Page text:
Day 1:Getting acquainted with the basics of processing

Where to begin- my thoughts are as jumbled and confused as the stack of newspaper/publicity clippings that I sorted today!

When I arrived at the Western Regional Archives (WRA) today, Heather assigned me to the task of sorting—in chronological order—a sizable stack of newspaper articles, press releases, and all other publicity related items donated to the archive by AdvantageWest Economic Development Group. Until fairly recently, the group operated in the western part of North Carolina. Their goal was to provide support to local entrepreneurs, fund (or find funding for) projects to benefit the area, and attract tourism and business into the area such trying to get producers to film movies here like “My Fellow Americans,” a movie starring Jack Lemmon and James Garner that was actually filmed in the area. In short, I was processing a portion of the AdvantageWest collection. While the work may be tedious to certain people, I thoroughly enjoyed it! It gave me a chance to exercise the nagging obsessive-compulsive tendencies that I have. I also felt that seeing such a large pile turn into a beautifully organized compilation of useful information was instantly gratifying.

My task also gave me an opportunity to learn about the acidity in paper and the various ways that archived papers can be harmed. Rubber bands, for instance, turn into an odd sticky substance after a while. This substance sticks to the papers and can then harden. Paper clips are also dangerous in the archiving world, as they can rust and the rust come off onto the papers. And the paper that newspapers are printed on… I just never realized how fragile it was! I never really realized how delicate regular paper was, for that matter, until I clearly saw the evidence of some sort of a brownish outline that a paper left on a folder that it was in. Archiving paper, however, is buffered and so is protected from the acidity. There are other ways that archivists work to preserve information, such as copying newspaper articles onto regular paper so that it can be better preserved for a longer period of time. Archivists work hard to protect all of the valuable information in their charge from all of these perils.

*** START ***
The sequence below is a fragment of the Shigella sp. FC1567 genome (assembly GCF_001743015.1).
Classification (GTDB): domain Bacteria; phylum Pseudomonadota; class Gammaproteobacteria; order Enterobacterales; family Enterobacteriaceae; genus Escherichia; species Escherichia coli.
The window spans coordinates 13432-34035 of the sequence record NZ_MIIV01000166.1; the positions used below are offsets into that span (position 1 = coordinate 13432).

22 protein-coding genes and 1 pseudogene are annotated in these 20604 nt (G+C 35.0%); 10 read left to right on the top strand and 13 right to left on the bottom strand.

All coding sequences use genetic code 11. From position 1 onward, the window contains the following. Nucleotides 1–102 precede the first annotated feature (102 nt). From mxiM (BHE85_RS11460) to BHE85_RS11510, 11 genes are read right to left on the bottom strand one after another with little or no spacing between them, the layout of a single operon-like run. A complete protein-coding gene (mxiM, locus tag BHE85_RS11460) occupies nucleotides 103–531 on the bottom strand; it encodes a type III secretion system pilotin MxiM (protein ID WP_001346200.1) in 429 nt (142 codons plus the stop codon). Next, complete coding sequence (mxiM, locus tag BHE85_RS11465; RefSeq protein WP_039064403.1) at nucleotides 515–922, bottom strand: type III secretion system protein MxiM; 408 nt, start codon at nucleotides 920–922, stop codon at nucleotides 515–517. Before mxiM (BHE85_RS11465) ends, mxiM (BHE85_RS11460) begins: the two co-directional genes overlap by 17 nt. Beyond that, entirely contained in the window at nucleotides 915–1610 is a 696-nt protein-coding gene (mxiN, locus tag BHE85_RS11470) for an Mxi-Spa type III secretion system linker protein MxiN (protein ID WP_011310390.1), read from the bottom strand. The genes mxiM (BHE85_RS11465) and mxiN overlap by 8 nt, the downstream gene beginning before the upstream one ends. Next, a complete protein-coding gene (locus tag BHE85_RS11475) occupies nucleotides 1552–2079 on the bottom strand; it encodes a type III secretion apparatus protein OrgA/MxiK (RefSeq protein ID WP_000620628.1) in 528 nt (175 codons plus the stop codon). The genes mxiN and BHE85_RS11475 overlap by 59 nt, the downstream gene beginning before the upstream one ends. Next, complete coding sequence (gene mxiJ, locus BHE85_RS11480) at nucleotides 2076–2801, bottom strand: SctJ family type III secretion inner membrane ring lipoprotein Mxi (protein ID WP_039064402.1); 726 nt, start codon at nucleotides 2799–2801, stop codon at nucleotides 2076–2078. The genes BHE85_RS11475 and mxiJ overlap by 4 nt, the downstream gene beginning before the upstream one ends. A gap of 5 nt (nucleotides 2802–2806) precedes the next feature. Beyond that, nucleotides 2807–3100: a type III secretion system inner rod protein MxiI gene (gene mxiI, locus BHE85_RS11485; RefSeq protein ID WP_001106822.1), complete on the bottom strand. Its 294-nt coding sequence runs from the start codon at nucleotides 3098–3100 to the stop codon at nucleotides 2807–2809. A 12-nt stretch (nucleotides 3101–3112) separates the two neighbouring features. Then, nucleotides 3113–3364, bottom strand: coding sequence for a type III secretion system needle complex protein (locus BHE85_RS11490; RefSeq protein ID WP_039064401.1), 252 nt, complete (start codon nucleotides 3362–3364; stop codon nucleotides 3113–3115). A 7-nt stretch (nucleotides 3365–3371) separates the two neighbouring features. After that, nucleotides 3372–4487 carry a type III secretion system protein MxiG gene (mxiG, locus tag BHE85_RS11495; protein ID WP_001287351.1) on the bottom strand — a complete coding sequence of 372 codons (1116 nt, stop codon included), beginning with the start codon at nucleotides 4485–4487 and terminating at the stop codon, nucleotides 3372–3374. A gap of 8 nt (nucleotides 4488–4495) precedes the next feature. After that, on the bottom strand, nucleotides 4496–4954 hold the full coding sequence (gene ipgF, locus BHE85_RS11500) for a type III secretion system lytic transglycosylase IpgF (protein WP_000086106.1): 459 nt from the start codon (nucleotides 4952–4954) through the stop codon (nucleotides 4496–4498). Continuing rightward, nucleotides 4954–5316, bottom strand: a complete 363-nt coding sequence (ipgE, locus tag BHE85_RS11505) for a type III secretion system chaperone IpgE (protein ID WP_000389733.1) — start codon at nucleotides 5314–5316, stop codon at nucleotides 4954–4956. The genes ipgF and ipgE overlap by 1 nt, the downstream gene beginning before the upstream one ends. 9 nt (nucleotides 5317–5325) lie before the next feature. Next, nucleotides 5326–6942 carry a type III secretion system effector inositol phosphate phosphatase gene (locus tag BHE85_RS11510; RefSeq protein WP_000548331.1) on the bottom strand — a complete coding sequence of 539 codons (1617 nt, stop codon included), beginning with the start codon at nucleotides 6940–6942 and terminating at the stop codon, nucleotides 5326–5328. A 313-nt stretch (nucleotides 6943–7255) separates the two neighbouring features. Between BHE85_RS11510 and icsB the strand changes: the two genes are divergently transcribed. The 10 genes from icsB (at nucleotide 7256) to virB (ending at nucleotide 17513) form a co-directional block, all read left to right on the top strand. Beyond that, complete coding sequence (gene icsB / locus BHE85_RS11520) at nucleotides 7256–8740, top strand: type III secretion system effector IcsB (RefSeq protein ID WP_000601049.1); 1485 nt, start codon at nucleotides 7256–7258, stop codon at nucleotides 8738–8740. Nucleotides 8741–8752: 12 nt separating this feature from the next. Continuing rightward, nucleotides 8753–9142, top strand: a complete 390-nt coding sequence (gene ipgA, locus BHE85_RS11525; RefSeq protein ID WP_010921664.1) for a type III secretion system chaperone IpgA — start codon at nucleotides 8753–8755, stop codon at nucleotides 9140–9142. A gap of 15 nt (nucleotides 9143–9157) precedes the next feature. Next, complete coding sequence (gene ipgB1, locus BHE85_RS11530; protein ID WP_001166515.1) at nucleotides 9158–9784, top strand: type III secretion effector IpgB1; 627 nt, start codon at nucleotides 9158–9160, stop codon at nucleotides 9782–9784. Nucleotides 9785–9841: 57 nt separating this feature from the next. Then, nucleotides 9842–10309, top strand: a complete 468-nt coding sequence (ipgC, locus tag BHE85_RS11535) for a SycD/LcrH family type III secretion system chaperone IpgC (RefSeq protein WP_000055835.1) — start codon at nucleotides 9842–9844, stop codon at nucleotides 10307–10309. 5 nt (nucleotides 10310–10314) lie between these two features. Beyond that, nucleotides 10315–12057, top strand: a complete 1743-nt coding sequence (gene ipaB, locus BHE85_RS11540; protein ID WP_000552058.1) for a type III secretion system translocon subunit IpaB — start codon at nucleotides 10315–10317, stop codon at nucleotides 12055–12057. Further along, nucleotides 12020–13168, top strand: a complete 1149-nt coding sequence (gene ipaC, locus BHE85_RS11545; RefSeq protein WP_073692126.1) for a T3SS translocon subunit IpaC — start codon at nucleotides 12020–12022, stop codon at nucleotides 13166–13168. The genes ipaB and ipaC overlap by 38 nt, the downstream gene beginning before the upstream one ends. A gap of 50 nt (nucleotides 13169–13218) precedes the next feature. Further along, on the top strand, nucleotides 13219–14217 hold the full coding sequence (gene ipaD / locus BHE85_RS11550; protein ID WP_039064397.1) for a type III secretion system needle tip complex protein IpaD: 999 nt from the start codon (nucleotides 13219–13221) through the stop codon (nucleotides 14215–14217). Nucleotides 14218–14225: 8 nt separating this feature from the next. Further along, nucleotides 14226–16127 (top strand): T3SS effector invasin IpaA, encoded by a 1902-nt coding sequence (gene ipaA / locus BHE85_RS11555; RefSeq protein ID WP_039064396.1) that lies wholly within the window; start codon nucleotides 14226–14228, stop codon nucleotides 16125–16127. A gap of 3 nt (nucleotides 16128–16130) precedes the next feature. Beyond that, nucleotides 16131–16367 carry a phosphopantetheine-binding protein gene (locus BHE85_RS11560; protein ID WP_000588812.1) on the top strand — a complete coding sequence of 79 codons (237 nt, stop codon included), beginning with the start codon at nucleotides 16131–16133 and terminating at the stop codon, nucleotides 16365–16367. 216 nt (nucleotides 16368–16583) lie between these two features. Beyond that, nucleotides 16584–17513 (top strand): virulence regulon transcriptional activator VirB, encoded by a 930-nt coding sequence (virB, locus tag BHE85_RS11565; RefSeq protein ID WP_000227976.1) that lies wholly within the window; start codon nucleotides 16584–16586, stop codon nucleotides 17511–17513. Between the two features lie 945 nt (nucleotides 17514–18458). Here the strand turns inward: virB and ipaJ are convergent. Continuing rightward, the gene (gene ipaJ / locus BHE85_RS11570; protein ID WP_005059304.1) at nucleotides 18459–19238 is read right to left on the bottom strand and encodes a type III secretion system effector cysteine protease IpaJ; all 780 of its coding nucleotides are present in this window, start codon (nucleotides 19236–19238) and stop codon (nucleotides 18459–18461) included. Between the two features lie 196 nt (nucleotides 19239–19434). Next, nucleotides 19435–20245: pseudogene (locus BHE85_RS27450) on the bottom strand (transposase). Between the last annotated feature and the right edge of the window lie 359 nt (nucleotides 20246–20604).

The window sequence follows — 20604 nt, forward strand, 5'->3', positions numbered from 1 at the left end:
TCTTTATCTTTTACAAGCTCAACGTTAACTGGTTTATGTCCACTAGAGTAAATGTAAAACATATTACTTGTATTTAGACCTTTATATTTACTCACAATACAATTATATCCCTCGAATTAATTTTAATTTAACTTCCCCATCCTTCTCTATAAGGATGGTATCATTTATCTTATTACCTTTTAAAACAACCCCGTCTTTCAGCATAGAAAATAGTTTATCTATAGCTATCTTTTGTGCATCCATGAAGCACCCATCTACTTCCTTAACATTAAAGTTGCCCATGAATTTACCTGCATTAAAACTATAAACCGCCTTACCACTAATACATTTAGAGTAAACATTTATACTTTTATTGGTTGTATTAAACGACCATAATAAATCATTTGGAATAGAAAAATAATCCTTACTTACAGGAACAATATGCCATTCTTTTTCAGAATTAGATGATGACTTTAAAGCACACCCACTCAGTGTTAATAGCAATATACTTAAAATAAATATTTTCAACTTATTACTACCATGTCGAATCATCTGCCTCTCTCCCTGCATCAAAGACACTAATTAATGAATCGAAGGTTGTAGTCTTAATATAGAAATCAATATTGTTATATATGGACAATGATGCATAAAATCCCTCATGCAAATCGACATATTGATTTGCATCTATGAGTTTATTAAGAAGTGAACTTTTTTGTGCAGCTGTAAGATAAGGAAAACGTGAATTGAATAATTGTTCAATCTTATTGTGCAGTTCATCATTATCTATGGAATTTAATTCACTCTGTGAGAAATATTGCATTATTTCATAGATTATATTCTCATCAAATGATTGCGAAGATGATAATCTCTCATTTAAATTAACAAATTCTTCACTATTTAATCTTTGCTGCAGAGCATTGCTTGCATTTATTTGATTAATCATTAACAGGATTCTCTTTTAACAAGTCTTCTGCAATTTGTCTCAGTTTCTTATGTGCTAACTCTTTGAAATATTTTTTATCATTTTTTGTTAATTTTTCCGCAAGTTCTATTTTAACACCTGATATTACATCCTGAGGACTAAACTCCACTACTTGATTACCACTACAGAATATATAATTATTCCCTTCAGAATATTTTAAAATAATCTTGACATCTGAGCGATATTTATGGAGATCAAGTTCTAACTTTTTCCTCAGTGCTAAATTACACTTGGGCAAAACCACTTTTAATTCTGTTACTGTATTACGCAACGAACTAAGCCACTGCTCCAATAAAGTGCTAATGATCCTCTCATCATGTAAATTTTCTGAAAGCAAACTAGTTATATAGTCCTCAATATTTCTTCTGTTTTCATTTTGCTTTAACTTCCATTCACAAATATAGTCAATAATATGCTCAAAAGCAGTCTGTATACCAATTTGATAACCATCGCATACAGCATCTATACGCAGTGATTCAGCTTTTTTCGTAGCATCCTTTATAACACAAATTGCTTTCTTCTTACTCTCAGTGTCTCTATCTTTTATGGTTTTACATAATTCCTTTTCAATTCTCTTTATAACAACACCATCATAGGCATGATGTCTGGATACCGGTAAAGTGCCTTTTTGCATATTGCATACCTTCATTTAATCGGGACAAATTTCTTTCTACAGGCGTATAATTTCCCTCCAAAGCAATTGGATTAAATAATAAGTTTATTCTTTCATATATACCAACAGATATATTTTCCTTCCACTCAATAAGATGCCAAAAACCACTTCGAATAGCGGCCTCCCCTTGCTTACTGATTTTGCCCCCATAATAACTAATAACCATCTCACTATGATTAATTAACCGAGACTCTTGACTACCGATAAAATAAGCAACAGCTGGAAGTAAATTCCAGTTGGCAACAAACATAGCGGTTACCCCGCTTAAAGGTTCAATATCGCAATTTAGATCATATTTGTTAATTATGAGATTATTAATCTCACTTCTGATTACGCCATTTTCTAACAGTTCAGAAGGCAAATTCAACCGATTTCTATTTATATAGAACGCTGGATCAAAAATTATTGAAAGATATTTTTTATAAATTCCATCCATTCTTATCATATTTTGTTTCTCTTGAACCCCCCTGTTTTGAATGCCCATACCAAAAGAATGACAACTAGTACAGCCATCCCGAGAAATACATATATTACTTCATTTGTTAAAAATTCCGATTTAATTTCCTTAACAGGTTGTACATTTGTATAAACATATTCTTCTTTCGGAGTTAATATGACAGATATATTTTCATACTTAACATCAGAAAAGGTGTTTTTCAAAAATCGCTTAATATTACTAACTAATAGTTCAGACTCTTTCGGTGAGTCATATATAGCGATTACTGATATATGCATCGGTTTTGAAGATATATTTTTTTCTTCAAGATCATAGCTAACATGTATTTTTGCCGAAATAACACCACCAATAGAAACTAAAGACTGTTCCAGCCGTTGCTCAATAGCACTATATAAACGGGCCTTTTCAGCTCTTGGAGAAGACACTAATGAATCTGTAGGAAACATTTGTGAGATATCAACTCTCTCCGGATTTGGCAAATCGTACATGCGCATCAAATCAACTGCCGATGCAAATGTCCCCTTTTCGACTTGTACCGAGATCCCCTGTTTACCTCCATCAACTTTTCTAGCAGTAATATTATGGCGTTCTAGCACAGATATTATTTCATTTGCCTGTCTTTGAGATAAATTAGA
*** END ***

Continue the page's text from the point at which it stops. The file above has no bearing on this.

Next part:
I also received more information on the project that I will be researching this semester. As the Western Regional Archives has partnered with the state parks department, we will be curating a display that will inform the public about the various state parks around us, their history, highlights and fun facts, and possibly future ideas for the park. I have already asked if I can research Chimney Rock state park and will be assigned another park at a later date. Then I will be creating a 2’x3’ panel for each park that will contain the information and images that I gather. As we all research a couple of parks a piece we will be creating an interesting and informative display for all to see!

My time today was as enjoyable as it was instructive. After I finish with the AdvantageWest publicity series, I look forward to my next project- sorting brochures on the Asheville area!

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An Introduction to Archiving

Today marked a very important, very intense day—the beginning of my archiving internship with Heather South at the Western Regional Archives! While a lot of information was fit into only a few hours, I was prepared for much of what I saw and heard.

While Gene Hyde served as our guest teacher on Tuesday, he discussed much of what we had glossed over in our readings. Gene impressed upon us the mission of public archives to reach out to and engage the community. Gene, echoing our reading from Processing the Past,  also addressed the relationship that the archivist has with the patrons. Most notably, the archivist (in addition to adhering to their collection development policy) attempts to obtain collections that are of particular interest to their patrons. Gene also provided us with an excellent description of what exactly an archivist does besides processing collections and assisting researchers.

Thanks to the few readings we have done so far, and of course Gene and his extensive knowledge of the archiving world, when I walked into the Western Regional Archives (WRA) today I was more than prepared to hear about the tasks that I would be attending to! Heather was extremely welcoming as she gave Kendall and I a tour and a copy of the intern handbook to provide us with additional information that we would need. I can already tell that working with Heather is going to be an absolute blast! Heather also echoed Gene’s sentiments of acquiring collections relevant to their researchers’ interest, particularly information about this area, such as the Black Mountain College. Heather also gave us a little information on the major project we would be working towards this semester which will end in a display on the first floor of the building!

While today has provided me with a lot of information to process, and while it seems as though I have much to learn, I look forward to observing every step of the archiving process and hopefully putting a sizable dent in Heather’s to do list!